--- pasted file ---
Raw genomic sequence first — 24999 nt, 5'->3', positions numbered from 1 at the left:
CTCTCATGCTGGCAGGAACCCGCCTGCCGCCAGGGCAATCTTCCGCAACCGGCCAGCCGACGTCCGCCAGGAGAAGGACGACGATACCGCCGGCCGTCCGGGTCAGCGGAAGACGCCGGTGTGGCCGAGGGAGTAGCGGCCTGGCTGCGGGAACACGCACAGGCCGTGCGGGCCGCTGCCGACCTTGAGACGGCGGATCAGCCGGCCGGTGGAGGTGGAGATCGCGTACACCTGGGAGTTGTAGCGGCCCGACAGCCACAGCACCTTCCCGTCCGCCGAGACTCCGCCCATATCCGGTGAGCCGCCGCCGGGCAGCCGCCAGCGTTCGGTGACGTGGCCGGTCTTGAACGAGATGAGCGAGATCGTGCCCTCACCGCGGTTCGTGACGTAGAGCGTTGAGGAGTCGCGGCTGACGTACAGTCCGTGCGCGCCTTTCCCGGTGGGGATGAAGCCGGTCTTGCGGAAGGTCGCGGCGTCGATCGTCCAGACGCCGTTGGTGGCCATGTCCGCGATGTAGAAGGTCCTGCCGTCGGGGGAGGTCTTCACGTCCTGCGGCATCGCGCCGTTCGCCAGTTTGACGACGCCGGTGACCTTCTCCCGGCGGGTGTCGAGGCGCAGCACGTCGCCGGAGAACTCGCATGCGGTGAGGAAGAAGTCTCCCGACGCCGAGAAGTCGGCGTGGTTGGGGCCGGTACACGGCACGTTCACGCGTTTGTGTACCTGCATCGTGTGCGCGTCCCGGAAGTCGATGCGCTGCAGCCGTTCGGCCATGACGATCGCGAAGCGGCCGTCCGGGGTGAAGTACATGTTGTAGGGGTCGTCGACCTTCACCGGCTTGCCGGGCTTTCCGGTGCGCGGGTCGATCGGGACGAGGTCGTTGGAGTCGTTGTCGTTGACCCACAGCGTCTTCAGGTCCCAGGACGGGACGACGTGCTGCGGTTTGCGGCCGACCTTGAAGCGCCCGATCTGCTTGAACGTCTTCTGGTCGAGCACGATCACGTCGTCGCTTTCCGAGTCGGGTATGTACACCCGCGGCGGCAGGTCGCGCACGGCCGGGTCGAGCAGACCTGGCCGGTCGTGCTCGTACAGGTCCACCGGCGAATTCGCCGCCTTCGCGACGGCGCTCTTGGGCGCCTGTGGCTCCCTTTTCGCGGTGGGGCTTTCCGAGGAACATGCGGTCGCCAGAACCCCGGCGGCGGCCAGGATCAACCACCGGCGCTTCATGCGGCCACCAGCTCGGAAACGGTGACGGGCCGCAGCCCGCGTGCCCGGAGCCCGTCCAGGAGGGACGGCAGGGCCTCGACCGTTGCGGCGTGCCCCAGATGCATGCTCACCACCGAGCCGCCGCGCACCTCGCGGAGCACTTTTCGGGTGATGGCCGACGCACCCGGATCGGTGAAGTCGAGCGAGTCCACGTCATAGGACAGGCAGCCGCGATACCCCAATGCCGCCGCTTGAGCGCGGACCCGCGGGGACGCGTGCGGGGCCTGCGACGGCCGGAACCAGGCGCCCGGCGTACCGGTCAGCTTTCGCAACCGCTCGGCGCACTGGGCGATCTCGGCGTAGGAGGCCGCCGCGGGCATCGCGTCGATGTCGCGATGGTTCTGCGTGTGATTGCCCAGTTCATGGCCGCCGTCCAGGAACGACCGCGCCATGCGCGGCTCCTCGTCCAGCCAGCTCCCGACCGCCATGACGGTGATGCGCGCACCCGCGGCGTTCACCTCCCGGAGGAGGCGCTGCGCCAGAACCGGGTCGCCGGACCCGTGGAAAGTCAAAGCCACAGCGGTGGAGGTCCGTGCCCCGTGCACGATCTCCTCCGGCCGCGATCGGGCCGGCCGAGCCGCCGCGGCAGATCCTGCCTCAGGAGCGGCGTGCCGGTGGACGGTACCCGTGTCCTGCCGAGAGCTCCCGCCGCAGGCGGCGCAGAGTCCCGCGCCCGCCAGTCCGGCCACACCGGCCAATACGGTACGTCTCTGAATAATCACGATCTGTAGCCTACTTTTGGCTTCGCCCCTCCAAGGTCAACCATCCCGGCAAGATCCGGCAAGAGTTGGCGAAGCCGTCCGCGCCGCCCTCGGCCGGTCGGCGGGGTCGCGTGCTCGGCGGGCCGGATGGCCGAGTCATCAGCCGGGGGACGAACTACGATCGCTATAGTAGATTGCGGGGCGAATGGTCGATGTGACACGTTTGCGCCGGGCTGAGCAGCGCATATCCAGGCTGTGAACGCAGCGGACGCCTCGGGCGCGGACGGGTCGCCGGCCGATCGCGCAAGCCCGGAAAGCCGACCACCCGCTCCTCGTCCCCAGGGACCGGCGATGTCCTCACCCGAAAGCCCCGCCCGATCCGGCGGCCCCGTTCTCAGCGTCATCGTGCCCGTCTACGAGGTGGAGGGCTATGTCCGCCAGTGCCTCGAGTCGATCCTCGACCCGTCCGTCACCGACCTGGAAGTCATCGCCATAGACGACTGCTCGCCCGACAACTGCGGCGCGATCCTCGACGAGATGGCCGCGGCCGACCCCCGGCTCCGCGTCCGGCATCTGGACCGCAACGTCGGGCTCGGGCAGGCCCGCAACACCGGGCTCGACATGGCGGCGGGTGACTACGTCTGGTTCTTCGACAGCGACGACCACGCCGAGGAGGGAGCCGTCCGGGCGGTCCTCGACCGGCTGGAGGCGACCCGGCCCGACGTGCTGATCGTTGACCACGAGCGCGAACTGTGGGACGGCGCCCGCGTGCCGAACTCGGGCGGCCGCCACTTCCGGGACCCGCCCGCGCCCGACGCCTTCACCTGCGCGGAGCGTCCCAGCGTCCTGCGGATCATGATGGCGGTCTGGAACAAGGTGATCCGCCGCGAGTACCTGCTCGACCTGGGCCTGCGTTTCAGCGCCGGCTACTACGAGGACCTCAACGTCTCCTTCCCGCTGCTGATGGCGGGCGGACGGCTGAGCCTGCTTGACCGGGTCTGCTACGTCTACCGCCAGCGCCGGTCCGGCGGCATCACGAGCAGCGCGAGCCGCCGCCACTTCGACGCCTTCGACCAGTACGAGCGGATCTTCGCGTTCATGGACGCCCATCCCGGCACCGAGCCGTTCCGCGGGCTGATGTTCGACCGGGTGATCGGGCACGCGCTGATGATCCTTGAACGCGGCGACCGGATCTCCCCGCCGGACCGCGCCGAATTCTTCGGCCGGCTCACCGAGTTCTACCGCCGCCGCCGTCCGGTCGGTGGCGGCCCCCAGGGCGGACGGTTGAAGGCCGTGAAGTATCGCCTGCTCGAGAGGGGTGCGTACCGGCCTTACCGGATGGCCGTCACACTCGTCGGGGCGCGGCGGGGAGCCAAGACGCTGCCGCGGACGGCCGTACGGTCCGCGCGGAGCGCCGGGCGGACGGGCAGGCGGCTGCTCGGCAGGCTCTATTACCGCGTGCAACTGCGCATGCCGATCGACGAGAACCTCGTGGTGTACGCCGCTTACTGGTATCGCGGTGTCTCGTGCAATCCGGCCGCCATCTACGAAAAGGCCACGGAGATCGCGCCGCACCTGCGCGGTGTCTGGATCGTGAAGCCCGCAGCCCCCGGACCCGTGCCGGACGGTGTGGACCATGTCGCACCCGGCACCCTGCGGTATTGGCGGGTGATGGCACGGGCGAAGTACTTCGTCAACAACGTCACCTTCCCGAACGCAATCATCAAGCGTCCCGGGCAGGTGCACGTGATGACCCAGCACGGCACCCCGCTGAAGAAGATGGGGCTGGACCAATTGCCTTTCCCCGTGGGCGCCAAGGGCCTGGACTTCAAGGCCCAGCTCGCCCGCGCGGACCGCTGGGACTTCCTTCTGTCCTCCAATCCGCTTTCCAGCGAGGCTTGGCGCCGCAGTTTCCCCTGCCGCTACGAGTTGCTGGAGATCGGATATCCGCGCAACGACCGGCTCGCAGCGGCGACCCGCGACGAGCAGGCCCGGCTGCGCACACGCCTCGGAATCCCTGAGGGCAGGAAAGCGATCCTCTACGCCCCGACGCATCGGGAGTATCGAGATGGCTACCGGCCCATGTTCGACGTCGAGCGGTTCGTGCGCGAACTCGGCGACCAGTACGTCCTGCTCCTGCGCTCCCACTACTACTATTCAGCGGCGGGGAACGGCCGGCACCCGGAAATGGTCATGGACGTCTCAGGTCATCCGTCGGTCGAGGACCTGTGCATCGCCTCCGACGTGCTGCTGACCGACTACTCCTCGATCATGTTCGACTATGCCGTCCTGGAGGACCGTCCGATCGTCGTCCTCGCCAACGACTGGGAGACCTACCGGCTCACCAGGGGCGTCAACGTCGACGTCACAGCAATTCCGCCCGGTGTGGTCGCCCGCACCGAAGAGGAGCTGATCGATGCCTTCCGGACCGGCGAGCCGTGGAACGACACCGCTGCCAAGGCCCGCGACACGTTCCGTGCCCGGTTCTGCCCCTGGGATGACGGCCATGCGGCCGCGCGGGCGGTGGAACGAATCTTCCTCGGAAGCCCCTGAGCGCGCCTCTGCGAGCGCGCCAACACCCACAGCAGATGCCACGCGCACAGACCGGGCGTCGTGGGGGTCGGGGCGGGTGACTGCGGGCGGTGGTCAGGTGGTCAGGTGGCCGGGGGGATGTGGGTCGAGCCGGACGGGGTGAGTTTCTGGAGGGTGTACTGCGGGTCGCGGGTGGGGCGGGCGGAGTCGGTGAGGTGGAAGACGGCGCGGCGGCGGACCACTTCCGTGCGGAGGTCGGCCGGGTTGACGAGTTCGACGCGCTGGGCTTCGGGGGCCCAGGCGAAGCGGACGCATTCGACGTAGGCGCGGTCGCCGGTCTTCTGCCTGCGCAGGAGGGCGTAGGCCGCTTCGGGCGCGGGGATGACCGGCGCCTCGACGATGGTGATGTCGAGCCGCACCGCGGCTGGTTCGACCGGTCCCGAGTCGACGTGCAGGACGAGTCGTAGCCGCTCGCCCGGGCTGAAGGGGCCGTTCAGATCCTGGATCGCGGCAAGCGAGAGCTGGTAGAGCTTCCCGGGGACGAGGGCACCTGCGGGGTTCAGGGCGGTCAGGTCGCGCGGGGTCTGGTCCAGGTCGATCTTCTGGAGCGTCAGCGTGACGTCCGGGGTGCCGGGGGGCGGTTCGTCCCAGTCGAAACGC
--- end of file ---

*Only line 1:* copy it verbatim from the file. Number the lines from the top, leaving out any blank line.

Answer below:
Raw genomic sequence first — 24999 nt, 5'->3', positions numbered from 1 at the left: